Friday, June 19, 2009

Theories on Entitlement

I was considering my overarching hatred of entitlement, in this, the season of my Bridezillaness, or potential thereof. As prior posts mentioned, I'm feeling rather badgered by the expectations of many others - particularly those who put in requests that seem far more like demands. While some commenters noted that the "little princess" culture of parenting might have contributed to this problem, I think there may be a compounding factor as well:  Anti-Passive-Aggressiveness.

The whole evil of Passive-Aggressive behavior has been so well documented in popular culture, that people seem ready to accept it as poor behavior and even self-identify. How, they know, can you expect him/her to adjust to your feelings or needs if he/she doesn't even know them? How can he/she be expected to intuit them from the glint in your eye or the brief smirk on your face?

Indeed, sound reasoning. 

So, the antidote is to say what you want. Ask for what you need. In theory, this works great. She tells him she needs 15 minutes of his undivided attention. He was unknowingly prioritizing reading the comics in the paper. He puts down the paper. They talk. All is well. Fantastic. 

Except for one thing. What if she asks him for 15 minutes of his attention, but he's already late for work? Or what if he is asking for a vacation in Tuscany and she knows there's no money in the bank? What if she wants to go out to a movie, and he simply doesn't want to?

Making the request is just that - making a request. It doesn't mean, automatically, that it must be filled. And it is still incumbent on the requester to allow for the possibility that their request is onerous. Or impossible. Or not in line with the other person's needs and wants. 

But, it seems, these days, making the request is equivalent to ordering compliance - and compliance cannot be ordered. Further, with the increased blurring of want and need, the result is that a series of denied requests are cast as unmet needs, viciously withheld by people who aren't grateful for the explicitness of the order. 

What do you think... does this hold water?

2 comments:

Priya said...

you know, if you cultivate an aura of unpredictability it might help give people an indication that perhaps you might not autocomply with their requests. passive aggressive behavior usually means that someone won't take drastic action to push you if you're not easy to push.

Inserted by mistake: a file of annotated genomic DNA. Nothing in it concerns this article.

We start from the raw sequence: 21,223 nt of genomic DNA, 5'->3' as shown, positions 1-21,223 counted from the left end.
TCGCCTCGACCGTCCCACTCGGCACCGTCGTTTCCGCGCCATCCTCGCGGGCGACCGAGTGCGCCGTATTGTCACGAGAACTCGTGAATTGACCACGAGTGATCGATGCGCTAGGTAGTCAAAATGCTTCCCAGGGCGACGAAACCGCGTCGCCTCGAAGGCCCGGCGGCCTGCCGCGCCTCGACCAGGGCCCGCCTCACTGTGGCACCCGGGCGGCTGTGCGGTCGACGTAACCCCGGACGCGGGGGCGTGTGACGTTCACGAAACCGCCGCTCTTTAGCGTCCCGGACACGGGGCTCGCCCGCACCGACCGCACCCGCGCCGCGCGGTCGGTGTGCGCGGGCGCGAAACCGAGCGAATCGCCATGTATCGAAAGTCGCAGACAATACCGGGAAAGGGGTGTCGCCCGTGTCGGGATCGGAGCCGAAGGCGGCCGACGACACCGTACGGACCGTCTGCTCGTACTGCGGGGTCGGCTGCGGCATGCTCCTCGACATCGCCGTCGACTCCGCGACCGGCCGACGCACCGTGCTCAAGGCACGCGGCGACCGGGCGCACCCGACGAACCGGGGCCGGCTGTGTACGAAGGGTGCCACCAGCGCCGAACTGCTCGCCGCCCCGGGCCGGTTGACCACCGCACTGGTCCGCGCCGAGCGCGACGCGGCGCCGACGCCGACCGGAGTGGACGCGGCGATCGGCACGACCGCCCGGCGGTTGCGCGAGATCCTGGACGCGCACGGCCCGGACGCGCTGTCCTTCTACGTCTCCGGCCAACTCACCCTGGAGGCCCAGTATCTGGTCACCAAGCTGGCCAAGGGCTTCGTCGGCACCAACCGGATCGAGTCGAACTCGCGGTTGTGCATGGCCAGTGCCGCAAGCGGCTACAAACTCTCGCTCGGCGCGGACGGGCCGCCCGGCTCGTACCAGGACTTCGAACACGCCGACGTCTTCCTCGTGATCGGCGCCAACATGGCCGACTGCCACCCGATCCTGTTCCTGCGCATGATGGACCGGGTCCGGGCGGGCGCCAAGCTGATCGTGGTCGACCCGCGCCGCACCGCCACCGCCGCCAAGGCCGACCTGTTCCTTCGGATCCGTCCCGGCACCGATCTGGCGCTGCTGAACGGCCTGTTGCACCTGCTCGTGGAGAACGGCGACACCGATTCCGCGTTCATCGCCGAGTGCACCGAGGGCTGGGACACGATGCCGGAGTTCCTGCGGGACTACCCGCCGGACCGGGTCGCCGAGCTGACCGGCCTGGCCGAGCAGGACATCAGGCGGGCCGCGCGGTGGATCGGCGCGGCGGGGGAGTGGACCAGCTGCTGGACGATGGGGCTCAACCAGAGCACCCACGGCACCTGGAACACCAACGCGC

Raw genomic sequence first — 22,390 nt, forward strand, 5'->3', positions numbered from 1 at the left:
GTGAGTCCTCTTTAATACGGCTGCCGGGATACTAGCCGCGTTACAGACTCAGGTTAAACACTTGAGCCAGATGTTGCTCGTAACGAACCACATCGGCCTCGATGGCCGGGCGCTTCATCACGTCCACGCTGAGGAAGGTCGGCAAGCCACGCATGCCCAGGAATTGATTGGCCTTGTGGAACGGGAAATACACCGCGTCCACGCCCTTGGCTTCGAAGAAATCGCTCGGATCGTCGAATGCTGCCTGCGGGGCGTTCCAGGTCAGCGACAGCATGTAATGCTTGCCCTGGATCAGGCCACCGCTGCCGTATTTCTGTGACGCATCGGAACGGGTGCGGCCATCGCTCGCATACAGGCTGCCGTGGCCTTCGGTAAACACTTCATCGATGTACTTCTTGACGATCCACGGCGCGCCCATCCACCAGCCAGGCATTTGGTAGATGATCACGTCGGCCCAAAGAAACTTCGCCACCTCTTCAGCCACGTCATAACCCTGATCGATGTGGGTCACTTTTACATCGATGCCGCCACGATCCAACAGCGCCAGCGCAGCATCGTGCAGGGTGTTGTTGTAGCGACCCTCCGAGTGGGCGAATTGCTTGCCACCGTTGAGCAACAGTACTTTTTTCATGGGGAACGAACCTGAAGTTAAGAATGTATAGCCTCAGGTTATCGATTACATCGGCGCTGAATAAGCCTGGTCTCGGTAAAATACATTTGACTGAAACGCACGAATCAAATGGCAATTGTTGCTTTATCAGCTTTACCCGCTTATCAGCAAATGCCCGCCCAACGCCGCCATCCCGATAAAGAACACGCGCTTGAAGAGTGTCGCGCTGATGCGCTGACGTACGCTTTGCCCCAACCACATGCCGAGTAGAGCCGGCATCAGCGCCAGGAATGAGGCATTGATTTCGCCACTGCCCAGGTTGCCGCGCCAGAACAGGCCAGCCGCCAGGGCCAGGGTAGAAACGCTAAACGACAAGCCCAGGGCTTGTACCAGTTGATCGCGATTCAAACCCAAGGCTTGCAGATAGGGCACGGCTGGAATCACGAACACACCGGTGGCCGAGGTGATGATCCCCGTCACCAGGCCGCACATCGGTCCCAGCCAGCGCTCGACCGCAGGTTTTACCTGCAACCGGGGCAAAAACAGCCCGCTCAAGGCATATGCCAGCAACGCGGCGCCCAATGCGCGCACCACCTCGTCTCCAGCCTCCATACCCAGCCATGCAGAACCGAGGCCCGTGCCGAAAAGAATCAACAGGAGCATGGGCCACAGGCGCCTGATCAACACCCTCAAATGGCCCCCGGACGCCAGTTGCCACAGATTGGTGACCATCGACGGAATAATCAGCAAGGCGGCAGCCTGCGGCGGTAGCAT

Capt. BS said...

I think the "entitlement experience" is a function of two people who have opposing personality characteristics in two key areas: empathy and humility. Empathy being the ability to understand (in a visceral way) and relate to another person's feelings and circumstances, regardless of how similar or dissimilar yours are to the other person's. Humility being the tendency to understand how small and insignificant each one of our individual lives and its collection of discrete events are in the grand scheme of things. People who have a strong sense of entitlement are typically lacking in both of these qualities.

By contrast, people who are strong in both of these attributes tend to be the ones who are least entitled, and the ones who are most bothered by entitled people. Their sense of humility raises a flag when someone's demands exceed what most would find reasonable in a given situation, but at the same time, their empathetic abilities handcuff them to interpret the person's request as a demand, no matter how politely it is phrased. For example, the reasonable request, "Could you please hand me that water bottle?" would be heard as the statement "I'm thirsty." From that reaction to a reasonable request, you can extrapolate how an empathetic would interpret an unreasonable one.

Now, I don't mean to suggest that entitlement is a relative construct that only exists because some of us are more humble and empathetic than others (although that would explain why entitled people tend not to recognize other entitled people as such). There are definitely entitled people in this world (some might say we all are, to varying degrees) and they are the way they are because they are more deificient than most in a few ways. The point is that how we perceive (or don't perceive) and respond to other people's entitlements is also a function of our own personalities.